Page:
• Public restrooms
  • Restaurants, bars and nightclubs
  • Retail shops
  • Shopping centers
  • Swimming pools

Seeking medical attention immediately is important after a slip, trip or fall even if you do not believe you have been seriously harmed. Some injuries may take days to show symptoms, so having a physician examine you for possible fractures, strains or head trauma can ensure that any necessary treatment is not delayed.

The Most Frequent Injuries From Slip-And-Falls

The injuries that can result from slip-and-fall accidents are as varied as the places they occur. In the most serious circumstances, an individual can suffer life-threatening injuries or lose the ability to function the way they did before the accident. Just a few of the most common injuries from slip-and-falls include:

  • Ankle or wrist sprain
  • Broken arm or leg
  • Broken collarbone
  • Death
  • Fractured hip or pelvis
  • Head trauma
  • Herniated discs
  • Strained muscles
  • Traumatic brain injury (TBI)

The National Safety Council (NSC) reports that falling is the second-leading cause of unintentional death in households and communities, accounting for 25,000 fatalities in 2009 alone. Children, adults and elderly citizens alike are susceptible to the dangers of a slip-and-fall accident, and if you or a loved one was injured in a similar situation, it is easy to understand how serious these accidents can be.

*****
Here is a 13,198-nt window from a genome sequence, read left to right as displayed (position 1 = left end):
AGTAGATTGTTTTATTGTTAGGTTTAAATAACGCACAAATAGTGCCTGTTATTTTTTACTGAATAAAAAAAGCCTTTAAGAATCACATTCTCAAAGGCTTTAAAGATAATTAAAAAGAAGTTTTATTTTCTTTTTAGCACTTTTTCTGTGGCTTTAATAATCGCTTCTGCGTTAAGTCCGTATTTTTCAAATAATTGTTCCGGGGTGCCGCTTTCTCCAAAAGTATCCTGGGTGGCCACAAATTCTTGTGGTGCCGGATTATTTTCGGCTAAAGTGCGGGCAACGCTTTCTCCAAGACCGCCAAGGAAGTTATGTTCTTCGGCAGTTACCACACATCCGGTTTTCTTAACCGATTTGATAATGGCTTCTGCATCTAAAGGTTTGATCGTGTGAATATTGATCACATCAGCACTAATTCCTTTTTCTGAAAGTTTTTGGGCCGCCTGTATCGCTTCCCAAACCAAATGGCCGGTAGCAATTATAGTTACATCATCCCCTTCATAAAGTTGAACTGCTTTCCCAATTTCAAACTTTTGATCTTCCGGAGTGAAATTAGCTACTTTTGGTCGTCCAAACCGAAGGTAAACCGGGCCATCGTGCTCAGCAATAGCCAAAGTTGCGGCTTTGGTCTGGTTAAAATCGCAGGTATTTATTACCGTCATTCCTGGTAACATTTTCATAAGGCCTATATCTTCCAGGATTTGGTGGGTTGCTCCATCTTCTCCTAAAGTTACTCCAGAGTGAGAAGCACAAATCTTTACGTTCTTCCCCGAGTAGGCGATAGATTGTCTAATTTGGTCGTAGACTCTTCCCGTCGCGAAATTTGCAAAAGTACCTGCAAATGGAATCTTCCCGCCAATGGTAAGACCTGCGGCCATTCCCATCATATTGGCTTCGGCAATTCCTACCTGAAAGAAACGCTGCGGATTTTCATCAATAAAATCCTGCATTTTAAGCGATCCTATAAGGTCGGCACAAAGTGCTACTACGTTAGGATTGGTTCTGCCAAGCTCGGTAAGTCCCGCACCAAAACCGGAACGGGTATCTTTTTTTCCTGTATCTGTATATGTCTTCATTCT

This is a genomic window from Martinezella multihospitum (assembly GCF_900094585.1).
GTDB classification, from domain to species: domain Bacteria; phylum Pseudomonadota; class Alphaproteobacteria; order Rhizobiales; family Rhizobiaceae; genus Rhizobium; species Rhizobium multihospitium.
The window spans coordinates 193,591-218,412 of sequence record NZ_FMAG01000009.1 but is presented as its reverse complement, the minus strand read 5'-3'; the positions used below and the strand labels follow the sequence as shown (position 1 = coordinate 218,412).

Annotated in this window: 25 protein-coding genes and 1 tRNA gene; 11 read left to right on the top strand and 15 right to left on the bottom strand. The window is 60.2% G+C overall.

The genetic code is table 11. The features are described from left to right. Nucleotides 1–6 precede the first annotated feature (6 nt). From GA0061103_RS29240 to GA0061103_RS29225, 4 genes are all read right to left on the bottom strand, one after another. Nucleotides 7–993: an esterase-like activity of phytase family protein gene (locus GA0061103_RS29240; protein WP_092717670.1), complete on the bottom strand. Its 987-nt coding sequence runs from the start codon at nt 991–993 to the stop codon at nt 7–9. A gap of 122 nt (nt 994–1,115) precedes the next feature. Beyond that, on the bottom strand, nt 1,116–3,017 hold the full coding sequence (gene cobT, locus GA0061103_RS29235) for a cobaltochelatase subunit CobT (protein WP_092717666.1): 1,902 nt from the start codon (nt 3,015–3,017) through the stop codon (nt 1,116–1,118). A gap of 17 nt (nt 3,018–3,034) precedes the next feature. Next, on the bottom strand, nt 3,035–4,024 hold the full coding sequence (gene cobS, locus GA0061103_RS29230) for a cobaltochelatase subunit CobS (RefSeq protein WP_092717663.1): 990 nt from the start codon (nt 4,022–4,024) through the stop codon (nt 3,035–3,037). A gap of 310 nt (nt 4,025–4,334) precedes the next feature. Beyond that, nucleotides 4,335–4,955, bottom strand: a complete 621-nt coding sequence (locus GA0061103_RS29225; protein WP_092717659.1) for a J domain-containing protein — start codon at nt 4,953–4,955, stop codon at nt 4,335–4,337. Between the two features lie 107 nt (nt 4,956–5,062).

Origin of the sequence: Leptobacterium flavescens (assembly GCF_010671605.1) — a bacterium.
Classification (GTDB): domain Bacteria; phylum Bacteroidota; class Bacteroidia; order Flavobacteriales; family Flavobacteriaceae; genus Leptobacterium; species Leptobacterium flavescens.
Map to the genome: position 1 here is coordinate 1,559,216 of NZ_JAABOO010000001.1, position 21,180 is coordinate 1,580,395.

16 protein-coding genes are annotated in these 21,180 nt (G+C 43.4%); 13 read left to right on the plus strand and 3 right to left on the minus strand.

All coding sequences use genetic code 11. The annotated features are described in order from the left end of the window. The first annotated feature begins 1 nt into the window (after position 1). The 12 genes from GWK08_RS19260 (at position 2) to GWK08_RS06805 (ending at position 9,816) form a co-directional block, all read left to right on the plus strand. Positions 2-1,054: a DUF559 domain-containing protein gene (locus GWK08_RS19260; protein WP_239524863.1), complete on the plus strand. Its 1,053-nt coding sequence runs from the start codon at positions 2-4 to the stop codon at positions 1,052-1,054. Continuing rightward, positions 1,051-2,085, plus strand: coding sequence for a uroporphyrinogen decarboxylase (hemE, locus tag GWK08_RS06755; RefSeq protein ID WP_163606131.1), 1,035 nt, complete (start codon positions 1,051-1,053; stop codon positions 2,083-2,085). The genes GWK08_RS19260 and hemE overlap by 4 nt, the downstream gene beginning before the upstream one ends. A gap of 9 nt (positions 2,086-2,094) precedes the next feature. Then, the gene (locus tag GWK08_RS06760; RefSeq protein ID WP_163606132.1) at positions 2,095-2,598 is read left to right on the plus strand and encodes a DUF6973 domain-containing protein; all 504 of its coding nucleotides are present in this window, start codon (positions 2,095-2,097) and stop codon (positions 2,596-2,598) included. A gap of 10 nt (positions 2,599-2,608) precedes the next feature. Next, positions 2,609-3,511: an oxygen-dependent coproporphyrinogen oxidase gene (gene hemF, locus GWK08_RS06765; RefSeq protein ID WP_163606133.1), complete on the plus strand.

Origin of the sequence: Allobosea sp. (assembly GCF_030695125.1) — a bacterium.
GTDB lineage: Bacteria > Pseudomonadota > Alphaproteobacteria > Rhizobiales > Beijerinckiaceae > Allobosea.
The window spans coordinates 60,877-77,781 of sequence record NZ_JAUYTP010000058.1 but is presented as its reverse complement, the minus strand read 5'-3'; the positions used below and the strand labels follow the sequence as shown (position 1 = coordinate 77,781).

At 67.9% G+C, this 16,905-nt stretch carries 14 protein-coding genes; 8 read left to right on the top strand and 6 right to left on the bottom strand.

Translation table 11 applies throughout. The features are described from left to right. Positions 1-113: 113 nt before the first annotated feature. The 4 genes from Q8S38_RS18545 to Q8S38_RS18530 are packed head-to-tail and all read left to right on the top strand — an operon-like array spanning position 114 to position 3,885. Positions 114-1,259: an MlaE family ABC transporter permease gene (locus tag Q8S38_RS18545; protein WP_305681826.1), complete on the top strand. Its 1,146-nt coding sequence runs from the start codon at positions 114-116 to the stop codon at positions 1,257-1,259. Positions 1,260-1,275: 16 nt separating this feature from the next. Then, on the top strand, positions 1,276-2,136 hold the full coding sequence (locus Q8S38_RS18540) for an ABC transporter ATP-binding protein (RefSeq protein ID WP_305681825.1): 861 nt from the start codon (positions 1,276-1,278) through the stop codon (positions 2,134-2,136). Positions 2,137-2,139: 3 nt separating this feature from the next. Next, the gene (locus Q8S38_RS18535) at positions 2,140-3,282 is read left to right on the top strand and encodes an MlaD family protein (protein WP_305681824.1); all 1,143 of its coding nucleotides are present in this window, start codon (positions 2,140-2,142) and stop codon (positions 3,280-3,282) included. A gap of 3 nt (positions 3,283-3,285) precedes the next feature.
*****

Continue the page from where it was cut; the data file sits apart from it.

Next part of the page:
Trip-And-Falls Are Also Common

Property owner negligence can be a nuanced area of the law, but there are several factors that consistently cause slip-and-falls in many situations; they are:

  • Spilled substance
  • Safety code violations
  • Torn carpeting
  • Poor lighting
  • Changes in flooring
  • Lack of safety guard rails
  • Chemicals
  • Narrow stairways
  • Failure to maintain sidewalk or driveway
  • Faulty escalator
  • Slick floors

If your slip-and-fall injuries were caused by property owner negligence, contact a law firm with experience in premises liability law for guidance with your slip-and-fall claim. The compensation that a successful settlement or verdict can bring can help cover medical expenses associated with treating the injuries you suffered, as well as the mental and emotional anguish that comes with losing a loved one who may have died as a result of their fall.

What Costs Are Involved In Hiring A Lawyer?

At our firm, we proudly operate on a contingency fee basis – which means that we do not charge for our fees and services unless we obtain a settlement for you. A contingency fee also means that it’s in our best interests to obtain the largest settlement for your lawsuit that we possibly can. Furthermore, if you are unsure if you have a case of not, we offer a FREE initial case evaluation – where our team will assess the available information on your incident and then determine if you have grounds to file a claim. If so, we will advise you on the best way to move forward.

Legal Help For Your Slip-And-Fall Claim

Connecticut law has a statute of limitations which bars any injury claims being filed beyond two years from the date of the accident. After you are injured in a winter slip-and-fall, time is of the essence.

The premises liability attorneys at Jonathan Perkins Injury Lawyers understand that your accident was unnecessary and should have been prevented. For free legal help now, fill out the free case evaluation form on this page or call us at 800-PERKINS.